Most subjects are taught by class teachers but science is led by a dynamic former research scientist from King’s College London. She teaches girls from year 1 and enthuses them about the subject from the start – everything from snail races to learning how to purify water. ‘We need to get girls passionate about science from a young age,’ she says. Computing (lots of coding) and Mandarin are taught from year 1 onwards. French and German are offered as after-school clubs. Other clubs run at lunchtime and after school include computing, sewing, animation, art, touch typing and yoga.

Sensible levels of homework. Reception pupils get reading every evening, year 1s take spellings home and year 2s and up have homework – once a week in year 2, four nights a week in year 5 and every night in year 6 (but only for 30 minutes). Every so often homework is suspended and girls take part in an ‘open homework’ project – subjects range from hopes and dreams to heroines (choices included Mother Teresa, Rosa Parks and Malala Yousafzai; one girl nominated her granny). Girls have two PE lessons a week (gym, dance, netball, cricket), with weekly swimming from reception through to year 4.

The school is academically selective so while some have learning support for dyslexia and dyscalculia they must be able to cope with the pace of the curriculum. Support given one-to-one or in small groups. Strong links with the senior school. Girls from years 7 and 10 come and read to their junior counterparts, year 12s run a Minimus Club for year 4 girls and many pop in to say hello to their former teachers. Music, led by a former professional opera singer, is a tour de force. Girls take instrumental lessons from year 3 and there’s an 80-piece orchestra. Plenty of opportunities to perform in concerts, bands and choirs too.

The junior school is located in a well-kept Victorian villa on a quiet residential road. It’s on the same site as the senior school, with a green Astroturf, playground and south-facing garden at the back. Whole school assemblies are held twice a week in the junior hall but the junior girls also use the senior school’s impressive hall and indoor swimming pool. The girls, in jaunty navy and red uniforms, walk across to the senior dining room for lunch. They all belong to one of four teams which compete for an annual team cup. Great emphasis placed on self-esteem, confidence and being happy at school and as girls progress through the school they take on responsibilities such as acting as ‘playground pals’ to younger pupils and elected reps on the school council.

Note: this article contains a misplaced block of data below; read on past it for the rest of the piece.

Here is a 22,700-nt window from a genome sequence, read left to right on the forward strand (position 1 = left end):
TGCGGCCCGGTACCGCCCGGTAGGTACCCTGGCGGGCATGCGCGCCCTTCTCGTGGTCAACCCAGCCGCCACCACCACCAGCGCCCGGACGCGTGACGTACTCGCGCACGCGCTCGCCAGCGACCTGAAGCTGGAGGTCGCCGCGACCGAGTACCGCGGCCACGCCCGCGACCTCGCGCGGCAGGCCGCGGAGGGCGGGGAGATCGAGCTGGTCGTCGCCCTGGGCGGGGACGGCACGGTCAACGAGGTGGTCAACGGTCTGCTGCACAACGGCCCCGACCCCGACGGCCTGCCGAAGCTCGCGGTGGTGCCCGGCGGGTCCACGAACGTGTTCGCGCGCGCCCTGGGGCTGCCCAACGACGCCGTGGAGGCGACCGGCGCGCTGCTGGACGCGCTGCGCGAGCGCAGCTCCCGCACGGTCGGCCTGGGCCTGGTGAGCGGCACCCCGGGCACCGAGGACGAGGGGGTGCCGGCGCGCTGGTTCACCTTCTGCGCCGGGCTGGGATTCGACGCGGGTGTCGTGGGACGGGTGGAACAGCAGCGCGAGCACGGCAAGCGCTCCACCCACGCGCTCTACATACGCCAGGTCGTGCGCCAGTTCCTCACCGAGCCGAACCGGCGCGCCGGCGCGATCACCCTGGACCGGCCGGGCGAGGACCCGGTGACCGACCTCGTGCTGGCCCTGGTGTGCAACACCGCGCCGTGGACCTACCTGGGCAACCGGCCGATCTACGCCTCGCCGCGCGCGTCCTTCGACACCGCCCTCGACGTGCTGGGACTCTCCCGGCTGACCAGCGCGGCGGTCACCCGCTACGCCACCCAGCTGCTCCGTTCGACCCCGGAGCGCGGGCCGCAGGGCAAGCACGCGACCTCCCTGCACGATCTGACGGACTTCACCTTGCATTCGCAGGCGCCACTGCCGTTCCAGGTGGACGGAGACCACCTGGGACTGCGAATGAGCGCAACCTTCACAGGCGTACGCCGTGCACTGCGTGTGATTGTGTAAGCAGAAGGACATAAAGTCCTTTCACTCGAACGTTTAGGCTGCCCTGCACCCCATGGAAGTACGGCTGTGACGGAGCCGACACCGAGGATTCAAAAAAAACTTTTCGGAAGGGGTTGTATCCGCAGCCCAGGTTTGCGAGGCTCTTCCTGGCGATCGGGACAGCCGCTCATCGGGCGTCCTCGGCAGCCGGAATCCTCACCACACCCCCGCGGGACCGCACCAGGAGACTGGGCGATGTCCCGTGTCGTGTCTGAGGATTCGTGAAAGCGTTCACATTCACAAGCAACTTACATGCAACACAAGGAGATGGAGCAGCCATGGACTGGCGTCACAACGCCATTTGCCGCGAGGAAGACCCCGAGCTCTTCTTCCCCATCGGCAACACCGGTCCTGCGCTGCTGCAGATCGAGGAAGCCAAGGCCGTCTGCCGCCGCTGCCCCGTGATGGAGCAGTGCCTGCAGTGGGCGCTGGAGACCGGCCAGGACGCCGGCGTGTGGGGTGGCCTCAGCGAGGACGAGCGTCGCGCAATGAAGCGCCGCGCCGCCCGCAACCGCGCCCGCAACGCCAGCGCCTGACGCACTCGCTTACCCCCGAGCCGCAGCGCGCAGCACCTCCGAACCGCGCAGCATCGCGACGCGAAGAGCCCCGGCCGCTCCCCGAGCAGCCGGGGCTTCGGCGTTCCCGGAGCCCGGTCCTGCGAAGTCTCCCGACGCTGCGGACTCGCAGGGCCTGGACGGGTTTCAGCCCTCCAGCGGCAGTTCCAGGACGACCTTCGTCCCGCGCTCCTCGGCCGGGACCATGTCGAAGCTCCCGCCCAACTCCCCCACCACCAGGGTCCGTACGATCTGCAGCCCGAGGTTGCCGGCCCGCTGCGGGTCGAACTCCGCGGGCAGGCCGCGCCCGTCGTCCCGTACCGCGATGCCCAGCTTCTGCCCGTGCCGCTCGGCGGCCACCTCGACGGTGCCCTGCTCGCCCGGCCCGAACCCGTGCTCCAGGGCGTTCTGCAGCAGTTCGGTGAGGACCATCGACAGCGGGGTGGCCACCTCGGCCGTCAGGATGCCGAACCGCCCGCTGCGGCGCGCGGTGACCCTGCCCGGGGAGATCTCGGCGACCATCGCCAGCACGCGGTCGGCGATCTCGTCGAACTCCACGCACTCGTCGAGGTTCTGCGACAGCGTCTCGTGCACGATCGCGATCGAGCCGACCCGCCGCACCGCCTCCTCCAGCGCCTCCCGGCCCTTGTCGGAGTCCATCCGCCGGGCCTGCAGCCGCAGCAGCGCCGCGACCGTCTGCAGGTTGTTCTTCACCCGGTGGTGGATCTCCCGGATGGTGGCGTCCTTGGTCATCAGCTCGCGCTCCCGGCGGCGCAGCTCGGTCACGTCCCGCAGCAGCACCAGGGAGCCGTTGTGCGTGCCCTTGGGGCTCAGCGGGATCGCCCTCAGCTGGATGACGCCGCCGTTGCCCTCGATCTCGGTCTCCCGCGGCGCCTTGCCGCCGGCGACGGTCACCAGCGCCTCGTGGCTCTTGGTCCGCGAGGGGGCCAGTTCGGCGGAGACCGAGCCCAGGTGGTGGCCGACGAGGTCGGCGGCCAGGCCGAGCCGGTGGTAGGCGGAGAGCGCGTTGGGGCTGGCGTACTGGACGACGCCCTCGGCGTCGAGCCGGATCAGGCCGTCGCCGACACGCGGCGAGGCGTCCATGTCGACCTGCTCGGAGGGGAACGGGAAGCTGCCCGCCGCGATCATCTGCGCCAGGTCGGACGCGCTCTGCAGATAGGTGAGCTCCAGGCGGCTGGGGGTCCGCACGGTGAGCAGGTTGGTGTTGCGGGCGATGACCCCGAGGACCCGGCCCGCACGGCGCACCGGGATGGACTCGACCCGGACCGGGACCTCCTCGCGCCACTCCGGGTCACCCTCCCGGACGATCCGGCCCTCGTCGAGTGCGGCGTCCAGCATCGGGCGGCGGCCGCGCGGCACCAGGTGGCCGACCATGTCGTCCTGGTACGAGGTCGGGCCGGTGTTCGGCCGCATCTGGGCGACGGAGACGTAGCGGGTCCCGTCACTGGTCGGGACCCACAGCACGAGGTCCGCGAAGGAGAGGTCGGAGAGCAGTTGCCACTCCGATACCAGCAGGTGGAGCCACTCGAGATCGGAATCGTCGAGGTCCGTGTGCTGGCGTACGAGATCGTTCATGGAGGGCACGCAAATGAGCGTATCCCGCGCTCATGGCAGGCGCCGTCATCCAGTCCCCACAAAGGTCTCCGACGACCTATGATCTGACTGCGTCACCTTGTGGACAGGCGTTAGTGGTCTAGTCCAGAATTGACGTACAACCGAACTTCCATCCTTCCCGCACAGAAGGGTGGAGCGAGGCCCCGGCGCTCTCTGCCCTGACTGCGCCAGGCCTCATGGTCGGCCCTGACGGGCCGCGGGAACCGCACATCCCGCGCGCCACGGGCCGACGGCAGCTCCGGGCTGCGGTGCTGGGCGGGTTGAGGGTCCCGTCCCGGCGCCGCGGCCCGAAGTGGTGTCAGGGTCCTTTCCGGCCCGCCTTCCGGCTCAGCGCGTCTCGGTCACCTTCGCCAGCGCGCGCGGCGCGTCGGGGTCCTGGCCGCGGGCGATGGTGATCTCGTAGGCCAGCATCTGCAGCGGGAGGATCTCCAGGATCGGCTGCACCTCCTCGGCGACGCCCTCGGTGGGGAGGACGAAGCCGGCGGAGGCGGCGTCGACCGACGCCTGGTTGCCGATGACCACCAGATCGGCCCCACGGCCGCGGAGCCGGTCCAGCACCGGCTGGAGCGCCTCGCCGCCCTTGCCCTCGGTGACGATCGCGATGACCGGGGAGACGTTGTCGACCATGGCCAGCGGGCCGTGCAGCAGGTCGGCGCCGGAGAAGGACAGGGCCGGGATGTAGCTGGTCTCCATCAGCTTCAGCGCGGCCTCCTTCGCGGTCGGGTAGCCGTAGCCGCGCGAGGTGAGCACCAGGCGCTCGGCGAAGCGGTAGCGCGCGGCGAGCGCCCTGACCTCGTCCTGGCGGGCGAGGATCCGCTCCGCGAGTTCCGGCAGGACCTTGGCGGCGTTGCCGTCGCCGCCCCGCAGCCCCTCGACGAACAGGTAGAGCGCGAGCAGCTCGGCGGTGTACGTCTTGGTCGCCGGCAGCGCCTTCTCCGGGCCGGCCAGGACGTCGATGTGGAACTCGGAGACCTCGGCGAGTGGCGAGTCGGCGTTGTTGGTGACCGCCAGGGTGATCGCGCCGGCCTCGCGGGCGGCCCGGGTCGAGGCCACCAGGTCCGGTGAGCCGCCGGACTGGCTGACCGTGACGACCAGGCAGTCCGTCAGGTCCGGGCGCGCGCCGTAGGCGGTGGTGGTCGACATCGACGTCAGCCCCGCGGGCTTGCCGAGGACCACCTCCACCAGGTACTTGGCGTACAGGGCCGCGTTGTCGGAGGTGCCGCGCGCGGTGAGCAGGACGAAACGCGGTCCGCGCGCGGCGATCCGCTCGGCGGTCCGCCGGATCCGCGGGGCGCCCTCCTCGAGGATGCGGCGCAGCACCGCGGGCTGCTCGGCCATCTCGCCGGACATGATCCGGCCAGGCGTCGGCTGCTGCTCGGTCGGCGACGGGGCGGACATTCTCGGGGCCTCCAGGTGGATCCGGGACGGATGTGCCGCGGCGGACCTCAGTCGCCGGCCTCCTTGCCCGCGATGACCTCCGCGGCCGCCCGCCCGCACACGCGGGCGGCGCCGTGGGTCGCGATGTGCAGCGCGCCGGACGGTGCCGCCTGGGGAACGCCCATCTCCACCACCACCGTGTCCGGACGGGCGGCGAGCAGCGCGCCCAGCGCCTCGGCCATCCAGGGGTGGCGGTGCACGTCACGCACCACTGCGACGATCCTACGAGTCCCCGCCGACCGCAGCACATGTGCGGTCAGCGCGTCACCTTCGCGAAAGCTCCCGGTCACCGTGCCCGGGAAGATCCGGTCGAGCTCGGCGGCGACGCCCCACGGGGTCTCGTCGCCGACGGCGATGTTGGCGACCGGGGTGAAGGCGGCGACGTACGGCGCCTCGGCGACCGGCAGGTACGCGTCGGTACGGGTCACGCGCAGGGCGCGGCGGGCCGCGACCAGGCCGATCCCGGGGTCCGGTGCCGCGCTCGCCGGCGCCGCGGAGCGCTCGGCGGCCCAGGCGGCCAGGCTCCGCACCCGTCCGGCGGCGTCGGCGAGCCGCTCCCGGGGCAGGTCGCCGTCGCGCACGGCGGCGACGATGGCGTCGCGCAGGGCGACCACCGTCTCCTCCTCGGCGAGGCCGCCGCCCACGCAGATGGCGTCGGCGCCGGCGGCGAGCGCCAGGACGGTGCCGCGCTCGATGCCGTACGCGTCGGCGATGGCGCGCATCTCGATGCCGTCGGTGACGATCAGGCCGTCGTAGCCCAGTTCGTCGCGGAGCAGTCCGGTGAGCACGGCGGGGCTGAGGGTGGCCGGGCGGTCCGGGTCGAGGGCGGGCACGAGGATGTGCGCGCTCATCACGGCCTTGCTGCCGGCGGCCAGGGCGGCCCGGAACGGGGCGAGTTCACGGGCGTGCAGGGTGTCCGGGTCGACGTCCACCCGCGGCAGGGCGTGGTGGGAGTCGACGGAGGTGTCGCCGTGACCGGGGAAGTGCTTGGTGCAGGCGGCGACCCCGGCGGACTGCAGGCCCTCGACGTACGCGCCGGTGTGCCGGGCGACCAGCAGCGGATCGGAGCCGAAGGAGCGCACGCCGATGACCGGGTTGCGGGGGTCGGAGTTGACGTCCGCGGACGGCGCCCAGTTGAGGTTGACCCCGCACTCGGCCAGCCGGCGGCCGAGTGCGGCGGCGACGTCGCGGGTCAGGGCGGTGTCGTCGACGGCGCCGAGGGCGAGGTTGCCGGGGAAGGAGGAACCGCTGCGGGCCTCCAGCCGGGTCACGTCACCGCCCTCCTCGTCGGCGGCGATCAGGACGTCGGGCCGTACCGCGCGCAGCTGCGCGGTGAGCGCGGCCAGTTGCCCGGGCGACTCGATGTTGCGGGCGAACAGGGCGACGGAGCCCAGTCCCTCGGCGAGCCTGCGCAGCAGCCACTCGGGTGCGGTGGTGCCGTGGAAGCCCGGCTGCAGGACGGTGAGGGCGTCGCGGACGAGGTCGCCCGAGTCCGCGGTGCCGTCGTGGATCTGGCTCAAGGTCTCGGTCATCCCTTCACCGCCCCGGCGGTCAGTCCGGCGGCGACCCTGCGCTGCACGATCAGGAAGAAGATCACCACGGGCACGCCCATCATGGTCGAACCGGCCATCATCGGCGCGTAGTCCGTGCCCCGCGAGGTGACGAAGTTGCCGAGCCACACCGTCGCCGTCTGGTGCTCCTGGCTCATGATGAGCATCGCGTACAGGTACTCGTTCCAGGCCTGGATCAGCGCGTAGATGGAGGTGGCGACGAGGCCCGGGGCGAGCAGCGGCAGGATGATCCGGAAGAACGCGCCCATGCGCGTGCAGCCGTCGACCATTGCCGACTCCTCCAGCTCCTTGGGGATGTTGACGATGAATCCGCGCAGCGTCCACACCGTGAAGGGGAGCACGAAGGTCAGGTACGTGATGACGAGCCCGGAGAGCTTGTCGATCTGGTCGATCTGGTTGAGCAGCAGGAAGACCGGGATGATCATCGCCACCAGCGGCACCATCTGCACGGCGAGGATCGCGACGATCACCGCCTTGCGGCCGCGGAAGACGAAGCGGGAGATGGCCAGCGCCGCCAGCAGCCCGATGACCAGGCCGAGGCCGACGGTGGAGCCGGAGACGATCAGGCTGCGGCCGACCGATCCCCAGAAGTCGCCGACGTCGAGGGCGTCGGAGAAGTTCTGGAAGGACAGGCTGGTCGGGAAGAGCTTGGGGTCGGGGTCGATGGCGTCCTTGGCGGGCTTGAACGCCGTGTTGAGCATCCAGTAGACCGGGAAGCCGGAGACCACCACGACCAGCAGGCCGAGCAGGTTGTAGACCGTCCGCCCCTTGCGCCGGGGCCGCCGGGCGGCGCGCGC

Most pupils live relatively nearby. The majority have two working parents (lots of doctors, lawyers and media types) and the school runs a breakfast club from 7.30am and an after-school club till 6pm, both run by staff rather than an outside agency.

The last word

An academically excellent school that nurtures its pupils and helps them to develop into happy, confident girls.

Special Education Needs

Leavers' destinations


Subscribe for instant access to in-depth reviews:

☑ 30,000 Independent, state and special schools in our parent-friendly interactive directory
☑ Instant access to in-depth UK school reviews
☑ Honest, opinionated and fearless independent reviews of over 1,000 schools
☑ Independent tutor company reviews

Try before you buy - The Charter School Southwark

Buy Now

GSG Blog >

The Good Schools Guide newsletter

The Good Schools Guide Newsletter

Educational insight in your inbox. Sign up for our popular newsletters.

The Good Schools Guide manifesto for parents